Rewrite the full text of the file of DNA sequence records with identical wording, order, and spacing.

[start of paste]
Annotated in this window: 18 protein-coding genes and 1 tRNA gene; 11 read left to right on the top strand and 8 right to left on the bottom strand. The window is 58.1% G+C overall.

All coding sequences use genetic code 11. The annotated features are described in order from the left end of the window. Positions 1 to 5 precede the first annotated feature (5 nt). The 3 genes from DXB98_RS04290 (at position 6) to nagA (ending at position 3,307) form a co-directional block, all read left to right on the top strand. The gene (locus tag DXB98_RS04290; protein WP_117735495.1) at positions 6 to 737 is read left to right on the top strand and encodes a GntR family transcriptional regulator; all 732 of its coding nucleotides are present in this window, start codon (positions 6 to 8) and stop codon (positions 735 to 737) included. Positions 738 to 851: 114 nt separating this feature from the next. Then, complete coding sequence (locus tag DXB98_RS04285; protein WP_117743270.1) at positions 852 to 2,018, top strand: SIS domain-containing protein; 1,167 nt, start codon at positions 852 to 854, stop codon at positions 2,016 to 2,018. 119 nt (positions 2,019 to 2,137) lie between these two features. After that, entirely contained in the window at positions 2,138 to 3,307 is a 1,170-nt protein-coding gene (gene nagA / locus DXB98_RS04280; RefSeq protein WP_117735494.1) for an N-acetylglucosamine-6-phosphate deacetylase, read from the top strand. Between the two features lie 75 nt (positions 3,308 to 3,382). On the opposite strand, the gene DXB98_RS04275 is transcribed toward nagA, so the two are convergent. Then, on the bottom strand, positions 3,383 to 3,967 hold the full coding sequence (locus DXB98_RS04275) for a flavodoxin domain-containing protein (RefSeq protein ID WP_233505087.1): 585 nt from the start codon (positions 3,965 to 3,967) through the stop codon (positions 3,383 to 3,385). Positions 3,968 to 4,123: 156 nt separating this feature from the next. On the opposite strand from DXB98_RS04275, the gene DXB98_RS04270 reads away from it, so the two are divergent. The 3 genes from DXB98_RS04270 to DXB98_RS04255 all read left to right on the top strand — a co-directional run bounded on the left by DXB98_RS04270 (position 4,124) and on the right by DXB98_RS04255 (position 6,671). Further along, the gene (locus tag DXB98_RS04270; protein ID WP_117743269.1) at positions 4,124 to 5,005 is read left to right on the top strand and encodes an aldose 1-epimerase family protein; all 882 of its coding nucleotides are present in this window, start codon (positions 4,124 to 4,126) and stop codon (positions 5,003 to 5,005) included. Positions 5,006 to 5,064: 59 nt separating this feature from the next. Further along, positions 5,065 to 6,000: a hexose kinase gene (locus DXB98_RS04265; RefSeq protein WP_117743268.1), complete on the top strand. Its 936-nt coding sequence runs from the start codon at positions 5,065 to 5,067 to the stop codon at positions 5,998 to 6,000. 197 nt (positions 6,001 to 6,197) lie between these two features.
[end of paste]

Annotated in this window: 18 protein-coding genes and 1 tRNA gene; 11 read left to right on the top strand and 8 right to left on the bottom strand. The window is 58.1% G+C overall.

All coding sequences use genetic code 11. The annotated features are described in order from the left end of the window. Positions 1 to 5 precede the first annotated feature (5 nt). The 3 genes from DXB98_RS04290 (at position 6) to nagA (ending at position 3,307) form a co-directional block, all read left to right on the top strand. The gene (locus tag DXB98_RS04290; protein WP_117735495.1) at positions 6 to 737 is read left to right on the top strand and encodes a GntR family transcriptional regulator; all 732 of its coding nucleotides are present in this window, start codon (positions 6 to 8) and stop codon (positions 735 to 737) included. Positions 738 to 851: 114 nt separating this feature from the next. Then, complete coding sequence (locus tag DXB98_RS04285; protein WP_117743270.1) at positions 852 to 2,018, top strand: SIS domain-containing protein; 1,167 nt, start codon at positions 852 to 854, stop codon at positions 2,016 to 2,018. 119 nt (positions 2,019 to 2,137) lie between these two features. After that, entirely contained in the window at positions 2,138 to 3,307 is a 1,170-nt protein-coding gene (gene nagA / locus DXB98_RS04280; RefSeq protein WP_117735494.1) for an N-acetylglucosamine-6-phosphate deacetylase, read from the top strand. Between the two features lie 75 nt (positions 3,308 to 3,382). On the opposite strand, the gene DXB98_RS04275 is transcribed toward nagA, so the two are convergent. Then, on the bottom strand, positions 3,383 to 3,967 hold the full coding sequence (locus DXB98_RS04275) for a flavodoxin domain-containing protein (RefSeq protein ID WP_233505087.1): 585 nt from the start codon (positions 3,965 to 3,967) through the stop codon (positions 3,383 to 3,385). Positions 3,968 to 4,123: 156 nt separating this feature from the next. On the opposite strand from DXB98_RS04275, the gene DXB98_RS04270 reads away from it, so the two are divergent. The 3 genes from DXB98_RS04270 to DXB98_RS04255 all read left to right on the top strand — a co-directional run bounded on the left by DXB98_RS04270 (position 4,124) and on the right by DXB98_RS04255 (position 6,671). Further along, the gene (locus tag DXB98_RS04270; protein ID WP_117743269.1) at positions 4,124 to 5,005 is read left to right on the top strand and encodes an aldose 1-epimerase family protein; all 882 of its coding nucleotides are present in this window, start codon (positions 4,124 to 4,126) and stop codon (positions 5,003 to 5,005) included. Positions 5,006 to 5,064: 59 nt separating this feature from the next. Further along, positions 5,065 to 6,000: a hexose kinase gene (locus DXB98_RS04265; RefSeq protein WP_117743268.1), complete on the top strand. Its 936-nt coding sequence runs from the start codon at positions 5,065 to 5,067 to the stop codon at positions 5,998 to 6,000. 197 nt (positions 6,001 to 6,197) lie between these two features.